For another example, chemists have discussed the philosophy of how theories are confirmed in the context of confirming reaction mechanisms. Determining reaction mechanisms is difficult because they cannot be observed directly. Chemists can use a number of indirect measures as evidence to rule out certain mechanisms, but they are often unsure if the remaining mechanism is correct because there are many other possible mechanisms that they have not tested or even thought of. The philosophy of Earth science is concerned with how humans obtain and verify knowledge of the workings of the Earth system, including the atmosphere, hydrosphere, and geosphere solid earth.
Philosophy of biology deals with epistemological , metaphysical , and ethical issues in the biological and biomedical sciences. Although philosophers of science and philosophers generally have long been interested in biology e. Other key ideas such as the reduction of all life processes to biochemical reactions as well as the incorporation of psychology into a broader neuroscience are also addressed.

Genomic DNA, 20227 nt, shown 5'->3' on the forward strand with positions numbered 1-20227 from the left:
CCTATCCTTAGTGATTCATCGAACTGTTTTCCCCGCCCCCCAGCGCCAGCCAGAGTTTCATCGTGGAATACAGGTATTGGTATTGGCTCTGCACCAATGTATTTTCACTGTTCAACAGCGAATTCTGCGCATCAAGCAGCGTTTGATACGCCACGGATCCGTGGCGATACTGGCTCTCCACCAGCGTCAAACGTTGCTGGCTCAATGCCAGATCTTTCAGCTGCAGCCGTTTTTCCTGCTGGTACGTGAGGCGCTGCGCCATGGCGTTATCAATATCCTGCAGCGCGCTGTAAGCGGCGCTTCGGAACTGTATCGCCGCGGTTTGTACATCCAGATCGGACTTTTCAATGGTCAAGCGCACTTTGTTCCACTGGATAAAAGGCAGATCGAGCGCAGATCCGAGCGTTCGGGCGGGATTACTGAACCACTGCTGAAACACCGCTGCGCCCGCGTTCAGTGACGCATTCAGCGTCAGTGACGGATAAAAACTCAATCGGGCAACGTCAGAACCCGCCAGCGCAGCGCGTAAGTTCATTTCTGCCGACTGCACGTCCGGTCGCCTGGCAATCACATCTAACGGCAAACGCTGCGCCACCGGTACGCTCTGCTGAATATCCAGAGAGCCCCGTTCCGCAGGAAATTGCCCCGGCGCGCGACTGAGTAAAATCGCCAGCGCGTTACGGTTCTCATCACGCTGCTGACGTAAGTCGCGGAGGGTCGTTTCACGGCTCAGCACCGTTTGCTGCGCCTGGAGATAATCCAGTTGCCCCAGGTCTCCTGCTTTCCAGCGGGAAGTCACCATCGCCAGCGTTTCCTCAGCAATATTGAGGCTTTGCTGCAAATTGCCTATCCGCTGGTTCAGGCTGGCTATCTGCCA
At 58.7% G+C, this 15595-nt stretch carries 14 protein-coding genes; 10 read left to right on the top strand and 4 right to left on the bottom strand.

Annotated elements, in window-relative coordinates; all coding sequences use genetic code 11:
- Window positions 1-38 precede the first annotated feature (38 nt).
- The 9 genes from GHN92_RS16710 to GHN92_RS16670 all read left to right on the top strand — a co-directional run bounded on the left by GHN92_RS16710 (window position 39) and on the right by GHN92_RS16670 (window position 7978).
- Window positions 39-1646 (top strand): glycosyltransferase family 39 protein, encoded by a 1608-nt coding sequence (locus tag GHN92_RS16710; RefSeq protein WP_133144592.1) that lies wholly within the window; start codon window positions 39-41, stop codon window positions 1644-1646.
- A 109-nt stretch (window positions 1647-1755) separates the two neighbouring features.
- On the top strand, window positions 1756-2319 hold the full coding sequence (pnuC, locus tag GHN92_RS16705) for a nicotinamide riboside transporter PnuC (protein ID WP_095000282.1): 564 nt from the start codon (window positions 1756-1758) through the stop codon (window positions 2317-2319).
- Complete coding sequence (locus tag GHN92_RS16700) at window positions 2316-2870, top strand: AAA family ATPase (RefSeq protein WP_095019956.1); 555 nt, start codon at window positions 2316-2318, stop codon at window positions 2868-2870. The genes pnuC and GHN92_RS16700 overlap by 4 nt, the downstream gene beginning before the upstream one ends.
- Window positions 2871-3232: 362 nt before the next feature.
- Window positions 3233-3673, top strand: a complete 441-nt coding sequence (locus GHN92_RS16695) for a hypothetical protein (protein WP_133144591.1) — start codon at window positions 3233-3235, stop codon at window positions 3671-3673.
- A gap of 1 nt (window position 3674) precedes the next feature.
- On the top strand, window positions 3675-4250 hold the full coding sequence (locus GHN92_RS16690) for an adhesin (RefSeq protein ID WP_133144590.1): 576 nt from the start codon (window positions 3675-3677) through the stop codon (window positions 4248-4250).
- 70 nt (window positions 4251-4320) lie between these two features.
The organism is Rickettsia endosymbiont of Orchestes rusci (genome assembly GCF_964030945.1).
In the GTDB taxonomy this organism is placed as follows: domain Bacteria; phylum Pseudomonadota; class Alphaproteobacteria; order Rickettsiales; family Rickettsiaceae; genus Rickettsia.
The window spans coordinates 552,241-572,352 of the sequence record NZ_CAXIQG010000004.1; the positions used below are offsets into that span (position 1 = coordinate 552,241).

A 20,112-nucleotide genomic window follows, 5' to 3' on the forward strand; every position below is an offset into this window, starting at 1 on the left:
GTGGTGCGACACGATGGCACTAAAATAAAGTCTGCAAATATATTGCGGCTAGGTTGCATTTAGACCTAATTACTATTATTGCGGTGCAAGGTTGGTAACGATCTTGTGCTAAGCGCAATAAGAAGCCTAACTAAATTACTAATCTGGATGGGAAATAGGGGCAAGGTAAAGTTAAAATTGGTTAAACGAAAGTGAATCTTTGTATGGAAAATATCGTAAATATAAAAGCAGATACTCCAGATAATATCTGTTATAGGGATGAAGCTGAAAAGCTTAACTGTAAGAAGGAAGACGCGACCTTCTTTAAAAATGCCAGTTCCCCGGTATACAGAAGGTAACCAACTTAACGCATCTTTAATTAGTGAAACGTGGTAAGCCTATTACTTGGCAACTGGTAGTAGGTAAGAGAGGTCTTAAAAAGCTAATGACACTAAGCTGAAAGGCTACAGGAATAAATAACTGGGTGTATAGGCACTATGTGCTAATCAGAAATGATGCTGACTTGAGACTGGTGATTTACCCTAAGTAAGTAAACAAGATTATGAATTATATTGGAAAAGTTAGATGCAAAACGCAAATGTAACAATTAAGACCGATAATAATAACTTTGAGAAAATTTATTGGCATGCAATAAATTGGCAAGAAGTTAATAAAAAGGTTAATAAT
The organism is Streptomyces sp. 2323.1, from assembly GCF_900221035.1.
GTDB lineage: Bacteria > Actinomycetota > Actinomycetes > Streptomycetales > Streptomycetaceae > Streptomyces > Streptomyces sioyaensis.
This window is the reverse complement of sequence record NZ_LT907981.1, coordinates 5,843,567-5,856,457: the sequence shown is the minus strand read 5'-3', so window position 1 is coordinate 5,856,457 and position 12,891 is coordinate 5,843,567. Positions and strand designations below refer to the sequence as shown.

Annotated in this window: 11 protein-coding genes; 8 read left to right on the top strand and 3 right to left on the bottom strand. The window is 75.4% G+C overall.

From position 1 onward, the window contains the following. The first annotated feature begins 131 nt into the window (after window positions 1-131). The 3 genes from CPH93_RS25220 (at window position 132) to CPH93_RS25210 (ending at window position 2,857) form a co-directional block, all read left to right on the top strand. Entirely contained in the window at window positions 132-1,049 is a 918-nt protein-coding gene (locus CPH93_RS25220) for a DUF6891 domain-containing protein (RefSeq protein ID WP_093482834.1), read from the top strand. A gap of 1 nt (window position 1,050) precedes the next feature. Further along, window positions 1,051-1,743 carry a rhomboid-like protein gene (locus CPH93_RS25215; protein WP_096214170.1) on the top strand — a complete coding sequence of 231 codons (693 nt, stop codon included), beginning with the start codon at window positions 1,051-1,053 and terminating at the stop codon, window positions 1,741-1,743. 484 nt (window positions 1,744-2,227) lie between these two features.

Research in current philosophy of biology includes investigation of the foundations of evolutionary theory such as Peter Godfrey-Smith 's work ,  and the role of viruses as persistent symbionts in host genomes. As a consequence the evolution of genetic content order is seen as the result of competent genome editors in contrast to former narratives in which error replication events mutations dominated.
Within the epistemology of medicine, evidence-based medicine EBM or evidence-based practice EBP has attracted attention, most notably the roles of randomisation,    blinding and placebo controls. Related to these areas of investigation, ontologies of specific interest to the philosophy of medicine include Cartesian dualism , the monogenetic conception of disease  and the conceptualization of 'placebos' and 'placebo effects'. Philosophers of medicine might not only be interested in how medical knowledge is generated, but also in the nature of such phenomena.